“get” is a difficult verb for English students because it has lots of different uses and meanings.
We use “get”:
- as a main verb with many different meanings
- in several idioms (expressions) that are difficult to translate literally.
- in several phrasal verbs
Present simple form
he / she / it gets
got (British English)
gotten (American English)
gotten is incorrect in British English. Do not say it or write it.
“get” as a main verb
1) to get something = to receive something
If I get an object, it means that I receive an object.
Example 1: I got a belt for my birthday.
Example 2: It was Jane’s birthday and she got a bouquet of flowers.
2) to get something = to buy / obtain / fetch something
Another meaning of to get something is to buy something or to obtain something. To acquire something.
Example 1: She has gone to London to get some clothes.
Example 2: Mark is getting some fish at the market.
3) to get somebody something = to buy / obtain / fetch something for somebody
Here is the structure: to get + somebody + something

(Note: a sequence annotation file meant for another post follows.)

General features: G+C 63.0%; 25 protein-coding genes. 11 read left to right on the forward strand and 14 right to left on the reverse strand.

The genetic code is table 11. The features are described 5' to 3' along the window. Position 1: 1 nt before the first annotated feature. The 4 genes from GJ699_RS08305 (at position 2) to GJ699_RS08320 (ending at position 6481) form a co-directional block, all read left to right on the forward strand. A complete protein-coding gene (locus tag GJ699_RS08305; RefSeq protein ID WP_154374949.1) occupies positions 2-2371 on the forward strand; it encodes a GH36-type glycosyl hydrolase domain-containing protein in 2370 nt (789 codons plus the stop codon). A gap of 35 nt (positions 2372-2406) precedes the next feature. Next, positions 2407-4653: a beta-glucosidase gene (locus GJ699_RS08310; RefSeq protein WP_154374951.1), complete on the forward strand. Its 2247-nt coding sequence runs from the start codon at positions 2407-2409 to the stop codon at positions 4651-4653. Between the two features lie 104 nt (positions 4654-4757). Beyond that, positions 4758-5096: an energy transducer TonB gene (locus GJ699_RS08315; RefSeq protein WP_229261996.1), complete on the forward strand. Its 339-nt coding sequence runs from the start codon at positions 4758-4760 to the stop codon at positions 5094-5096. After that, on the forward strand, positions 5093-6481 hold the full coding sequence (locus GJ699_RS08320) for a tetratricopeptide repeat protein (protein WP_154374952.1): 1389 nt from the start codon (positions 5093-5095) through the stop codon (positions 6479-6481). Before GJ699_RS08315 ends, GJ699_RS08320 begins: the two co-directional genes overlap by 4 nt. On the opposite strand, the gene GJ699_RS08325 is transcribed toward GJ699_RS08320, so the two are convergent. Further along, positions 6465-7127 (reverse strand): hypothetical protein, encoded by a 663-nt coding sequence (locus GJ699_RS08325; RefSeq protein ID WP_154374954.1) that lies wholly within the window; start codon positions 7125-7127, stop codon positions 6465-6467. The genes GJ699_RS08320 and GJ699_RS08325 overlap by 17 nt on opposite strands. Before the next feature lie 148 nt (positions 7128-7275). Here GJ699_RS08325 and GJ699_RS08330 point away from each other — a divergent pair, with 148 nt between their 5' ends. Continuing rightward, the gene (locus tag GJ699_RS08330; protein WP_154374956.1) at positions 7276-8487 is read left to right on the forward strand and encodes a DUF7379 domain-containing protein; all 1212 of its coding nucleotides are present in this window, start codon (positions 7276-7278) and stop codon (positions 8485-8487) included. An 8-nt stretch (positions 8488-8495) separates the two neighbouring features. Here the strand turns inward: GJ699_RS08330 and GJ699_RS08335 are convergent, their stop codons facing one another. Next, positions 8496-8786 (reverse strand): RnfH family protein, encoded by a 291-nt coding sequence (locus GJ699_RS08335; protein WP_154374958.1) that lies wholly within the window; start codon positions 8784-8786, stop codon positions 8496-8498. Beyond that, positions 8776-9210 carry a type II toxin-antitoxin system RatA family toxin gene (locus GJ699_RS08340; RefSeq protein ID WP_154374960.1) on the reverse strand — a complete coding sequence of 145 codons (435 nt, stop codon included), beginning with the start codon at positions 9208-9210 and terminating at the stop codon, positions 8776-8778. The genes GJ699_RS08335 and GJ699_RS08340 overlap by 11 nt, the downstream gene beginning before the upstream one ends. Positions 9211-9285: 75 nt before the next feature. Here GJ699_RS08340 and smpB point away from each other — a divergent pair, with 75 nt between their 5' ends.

Example 1: They got Clare a hat for her birthday.
Example 2: Jane got Mark a watch for Christmas.
4) to get somewhere / event = to arrive somewhere
Example 1: I’m in London. I got here yesterday.
Example 2: Martin got to the meeting at 3 o’clock.
5) to get a train / bus / flight / taxi = to take / catch (transport)
Example 1: I got the bus this morning.
Example 2: He is getting a taxi.
6) to get something = to understand something
Example 1: Sarah is trying to do her English homework but she doesn’t get the question.
Example 2: I’m not laughing because I don’t get the joke.
7) get + adjective = to become (progressive change)
Example 1: When Jane arrived, she was warm but now she is getting cold.
Example 2: Clare has been working for 10 hours without a rest. Now she is getting tired.
“get” in phrasal verbs
1) to get on = to enter a train / bus / aeroplane / ship
Example : He is getting on the train.
2) to get in = to enter a car / taxi / small boat / building / room
Example 1: Mark is getting in the taxi.
Example 2: “Sarah, get in the house please!”
3) to get off = to leave a train / bus / aeroplane / ship
Example : She is getting off the train.
4) to get out of = to leave a car / taxi / small boat / building / room
Example 1: Mark is getting out of the taxi.
Example 2: Mark is getting out of the office.
5) to get up = to leave the bed and start the day.
Example: Jane gets up at 7 o’clock every day.
6) to get on well with somebody” = to have a good relationship with somebody
Example: Caroline and Sarah are friends. We can say: “Caroline gets on well with Sarah.”
7) to get somebody to do something = to persuade somebody to do something.
Mark got me to play football with him.